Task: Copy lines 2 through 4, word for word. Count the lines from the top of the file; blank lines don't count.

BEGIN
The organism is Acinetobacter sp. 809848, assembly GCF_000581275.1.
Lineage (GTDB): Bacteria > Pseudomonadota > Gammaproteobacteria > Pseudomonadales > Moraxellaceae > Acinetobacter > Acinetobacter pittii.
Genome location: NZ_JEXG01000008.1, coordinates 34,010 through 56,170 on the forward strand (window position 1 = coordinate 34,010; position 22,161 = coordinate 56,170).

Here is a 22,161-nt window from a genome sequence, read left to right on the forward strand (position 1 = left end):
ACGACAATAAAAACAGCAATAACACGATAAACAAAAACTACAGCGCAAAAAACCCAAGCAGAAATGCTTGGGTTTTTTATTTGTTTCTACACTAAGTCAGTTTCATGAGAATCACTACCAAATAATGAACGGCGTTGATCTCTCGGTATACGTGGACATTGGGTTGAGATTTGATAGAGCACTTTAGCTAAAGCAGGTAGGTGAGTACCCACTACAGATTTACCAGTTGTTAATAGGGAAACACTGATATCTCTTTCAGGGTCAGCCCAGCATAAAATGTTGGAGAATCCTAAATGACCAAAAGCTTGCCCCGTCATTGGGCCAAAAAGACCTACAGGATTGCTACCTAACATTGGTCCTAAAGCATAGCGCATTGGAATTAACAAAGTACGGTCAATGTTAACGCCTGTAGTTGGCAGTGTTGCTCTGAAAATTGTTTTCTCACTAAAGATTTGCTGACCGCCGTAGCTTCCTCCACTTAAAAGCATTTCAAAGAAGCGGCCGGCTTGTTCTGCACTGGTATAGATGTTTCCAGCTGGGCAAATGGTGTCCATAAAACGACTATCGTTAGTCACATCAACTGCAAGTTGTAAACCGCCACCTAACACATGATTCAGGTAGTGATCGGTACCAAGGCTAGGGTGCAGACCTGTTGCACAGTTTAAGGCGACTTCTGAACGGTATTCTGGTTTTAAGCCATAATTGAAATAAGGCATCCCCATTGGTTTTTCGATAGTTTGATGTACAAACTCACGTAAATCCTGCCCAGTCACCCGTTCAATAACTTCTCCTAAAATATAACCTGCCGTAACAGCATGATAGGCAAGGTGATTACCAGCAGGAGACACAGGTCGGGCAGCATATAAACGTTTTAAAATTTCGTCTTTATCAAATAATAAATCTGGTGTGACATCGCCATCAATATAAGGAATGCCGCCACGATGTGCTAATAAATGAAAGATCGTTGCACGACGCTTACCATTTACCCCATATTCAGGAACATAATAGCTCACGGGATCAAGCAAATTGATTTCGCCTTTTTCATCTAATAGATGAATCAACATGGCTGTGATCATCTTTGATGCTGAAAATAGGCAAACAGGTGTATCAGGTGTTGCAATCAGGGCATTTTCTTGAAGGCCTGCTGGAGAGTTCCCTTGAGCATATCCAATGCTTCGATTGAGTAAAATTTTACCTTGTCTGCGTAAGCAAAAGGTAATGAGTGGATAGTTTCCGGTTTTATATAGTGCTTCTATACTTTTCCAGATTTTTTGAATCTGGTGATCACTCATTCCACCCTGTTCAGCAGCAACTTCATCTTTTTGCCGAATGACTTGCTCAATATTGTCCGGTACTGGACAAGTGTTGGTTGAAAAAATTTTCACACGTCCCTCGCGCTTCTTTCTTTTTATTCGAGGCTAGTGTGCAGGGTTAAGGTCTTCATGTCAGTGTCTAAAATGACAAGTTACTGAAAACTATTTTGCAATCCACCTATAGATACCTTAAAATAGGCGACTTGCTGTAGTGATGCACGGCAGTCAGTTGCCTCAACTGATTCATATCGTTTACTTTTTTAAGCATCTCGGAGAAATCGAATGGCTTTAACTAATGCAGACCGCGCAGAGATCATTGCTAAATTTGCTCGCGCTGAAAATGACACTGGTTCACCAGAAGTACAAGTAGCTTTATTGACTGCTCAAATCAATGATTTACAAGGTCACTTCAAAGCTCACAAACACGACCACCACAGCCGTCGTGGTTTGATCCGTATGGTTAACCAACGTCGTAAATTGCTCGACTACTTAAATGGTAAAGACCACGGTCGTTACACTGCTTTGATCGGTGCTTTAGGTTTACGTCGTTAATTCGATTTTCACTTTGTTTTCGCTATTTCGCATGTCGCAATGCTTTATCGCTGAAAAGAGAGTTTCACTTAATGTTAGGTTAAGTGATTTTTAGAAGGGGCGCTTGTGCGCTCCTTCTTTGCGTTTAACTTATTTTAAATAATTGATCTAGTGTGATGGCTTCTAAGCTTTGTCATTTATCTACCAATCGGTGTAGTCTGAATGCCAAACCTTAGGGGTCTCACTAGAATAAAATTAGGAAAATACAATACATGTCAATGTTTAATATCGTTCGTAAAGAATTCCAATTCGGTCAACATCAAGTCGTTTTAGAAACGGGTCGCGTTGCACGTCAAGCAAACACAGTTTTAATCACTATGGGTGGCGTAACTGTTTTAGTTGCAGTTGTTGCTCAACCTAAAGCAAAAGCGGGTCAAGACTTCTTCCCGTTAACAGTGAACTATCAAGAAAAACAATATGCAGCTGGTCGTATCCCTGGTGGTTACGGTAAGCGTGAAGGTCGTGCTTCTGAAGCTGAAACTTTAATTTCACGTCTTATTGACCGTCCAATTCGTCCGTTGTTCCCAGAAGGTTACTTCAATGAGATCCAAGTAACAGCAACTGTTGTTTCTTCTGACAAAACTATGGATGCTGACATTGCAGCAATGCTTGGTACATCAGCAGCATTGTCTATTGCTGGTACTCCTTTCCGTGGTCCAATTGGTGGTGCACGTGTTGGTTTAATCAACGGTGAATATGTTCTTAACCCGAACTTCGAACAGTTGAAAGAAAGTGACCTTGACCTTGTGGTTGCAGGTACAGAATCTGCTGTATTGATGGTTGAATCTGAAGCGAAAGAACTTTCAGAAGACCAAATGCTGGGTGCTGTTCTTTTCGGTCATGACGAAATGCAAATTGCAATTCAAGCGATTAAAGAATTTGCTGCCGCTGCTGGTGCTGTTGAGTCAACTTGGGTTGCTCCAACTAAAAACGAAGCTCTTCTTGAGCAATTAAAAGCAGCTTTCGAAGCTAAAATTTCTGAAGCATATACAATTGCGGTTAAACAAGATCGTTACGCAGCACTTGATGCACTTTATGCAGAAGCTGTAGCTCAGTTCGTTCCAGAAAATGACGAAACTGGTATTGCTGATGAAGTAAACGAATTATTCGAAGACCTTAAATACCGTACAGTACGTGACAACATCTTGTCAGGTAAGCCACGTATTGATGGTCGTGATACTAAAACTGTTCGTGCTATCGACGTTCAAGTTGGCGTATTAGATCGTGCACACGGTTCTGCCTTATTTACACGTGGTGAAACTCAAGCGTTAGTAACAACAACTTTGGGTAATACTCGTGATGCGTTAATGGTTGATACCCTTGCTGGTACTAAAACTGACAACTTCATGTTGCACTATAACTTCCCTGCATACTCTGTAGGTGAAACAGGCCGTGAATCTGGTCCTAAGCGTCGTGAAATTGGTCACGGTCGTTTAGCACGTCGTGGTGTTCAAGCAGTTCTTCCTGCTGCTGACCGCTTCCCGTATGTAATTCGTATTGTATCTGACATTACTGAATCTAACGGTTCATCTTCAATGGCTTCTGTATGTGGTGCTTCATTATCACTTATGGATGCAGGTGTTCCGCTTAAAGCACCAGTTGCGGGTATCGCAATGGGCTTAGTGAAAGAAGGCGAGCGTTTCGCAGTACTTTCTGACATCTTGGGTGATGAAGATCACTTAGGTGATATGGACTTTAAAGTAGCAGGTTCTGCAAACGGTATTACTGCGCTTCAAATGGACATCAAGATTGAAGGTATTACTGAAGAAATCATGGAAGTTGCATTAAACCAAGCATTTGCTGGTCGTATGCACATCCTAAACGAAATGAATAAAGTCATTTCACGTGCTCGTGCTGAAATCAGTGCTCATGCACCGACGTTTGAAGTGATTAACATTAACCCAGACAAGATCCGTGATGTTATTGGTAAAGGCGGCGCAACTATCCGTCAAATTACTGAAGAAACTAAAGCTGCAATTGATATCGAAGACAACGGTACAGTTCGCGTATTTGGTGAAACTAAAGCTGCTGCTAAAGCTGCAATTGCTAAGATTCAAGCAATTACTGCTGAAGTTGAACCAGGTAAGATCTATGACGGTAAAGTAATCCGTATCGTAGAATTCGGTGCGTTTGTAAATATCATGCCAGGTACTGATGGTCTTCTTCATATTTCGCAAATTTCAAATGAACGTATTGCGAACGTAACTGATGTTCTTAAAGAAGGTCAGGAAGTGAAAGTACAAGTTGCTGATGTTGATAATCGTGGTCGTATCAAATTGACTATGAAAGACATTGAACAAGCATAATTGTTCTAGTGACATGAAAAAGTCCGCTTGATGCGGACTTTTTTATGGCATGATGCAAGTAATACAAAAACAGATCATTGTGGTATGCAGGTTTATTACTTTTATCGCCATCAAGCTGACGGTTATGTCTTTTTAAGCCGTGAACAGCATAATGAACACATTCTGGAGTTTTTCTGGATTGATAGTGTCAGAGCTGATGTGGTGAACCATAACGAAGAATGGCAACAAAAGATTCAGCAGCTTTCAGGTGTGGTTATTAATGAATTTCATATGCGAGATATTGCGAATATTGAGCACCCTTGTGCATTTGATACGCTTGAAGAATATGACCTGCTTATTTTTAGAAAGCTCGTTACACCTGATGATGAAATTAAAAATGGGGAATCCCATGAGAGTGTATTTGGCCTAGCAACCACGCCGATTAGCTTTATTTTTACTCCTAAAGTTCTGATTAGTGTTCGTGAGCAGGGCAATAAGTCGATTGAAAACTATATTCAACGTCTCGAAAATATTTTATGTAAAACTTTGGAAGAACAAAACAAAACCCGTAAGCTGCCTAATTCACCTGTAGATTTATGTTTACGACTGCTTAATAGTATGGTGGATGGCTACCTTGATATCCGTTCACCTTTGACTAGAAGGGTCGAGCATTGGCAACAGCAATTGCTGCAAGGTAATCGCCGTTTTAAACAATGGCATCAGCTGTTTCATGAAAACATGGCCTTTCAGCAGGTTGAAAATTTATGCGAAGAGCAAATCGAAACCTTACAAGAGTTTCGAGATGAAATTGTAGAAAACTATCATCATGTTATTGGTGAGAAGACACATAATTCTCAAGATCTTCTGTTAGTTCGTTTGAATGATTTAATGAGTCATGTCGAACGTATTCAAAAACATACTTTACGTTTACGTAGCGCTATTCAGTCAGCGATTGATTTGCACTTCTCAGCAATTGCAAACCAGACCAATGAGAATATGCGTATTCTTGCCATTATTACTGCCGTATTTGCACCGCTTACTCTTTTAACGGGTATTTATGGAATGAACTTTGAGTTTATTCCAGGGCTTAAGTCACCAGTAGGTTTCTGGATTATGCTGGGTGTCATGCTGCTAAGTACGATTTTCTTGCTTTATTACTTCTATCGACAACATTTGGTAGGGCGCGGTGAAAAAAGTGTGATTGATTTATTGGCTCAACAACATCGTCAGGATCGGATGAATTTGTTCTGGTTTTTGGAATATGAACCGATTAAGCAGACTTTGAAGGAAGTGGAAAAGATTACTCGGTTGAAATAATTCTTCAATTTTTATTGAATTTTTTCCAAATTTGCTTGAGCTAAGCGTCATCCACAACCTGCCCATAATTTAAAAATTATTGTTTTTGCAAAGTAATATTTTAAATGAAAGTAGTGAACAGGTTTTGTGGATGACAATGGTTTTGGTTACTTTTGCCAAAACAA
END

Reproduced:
Lineage (GTDB): Bacteria > Pseudomonadota > Gammaproteobacteria > Pseudomonadales > Moraxellaceae > Acinetobacter > Acinetobacter pittii.
Genome location: NZ_JEXG01000008.1, coordinates 34,010 through 56,170 on the forward strand (window position 1 = coordinate 34,010; position 22,161 = coordinate 56,170).

Here is a 22,161-nt window from a genome sequence, read left to right on the forward strand (position 1 = left end):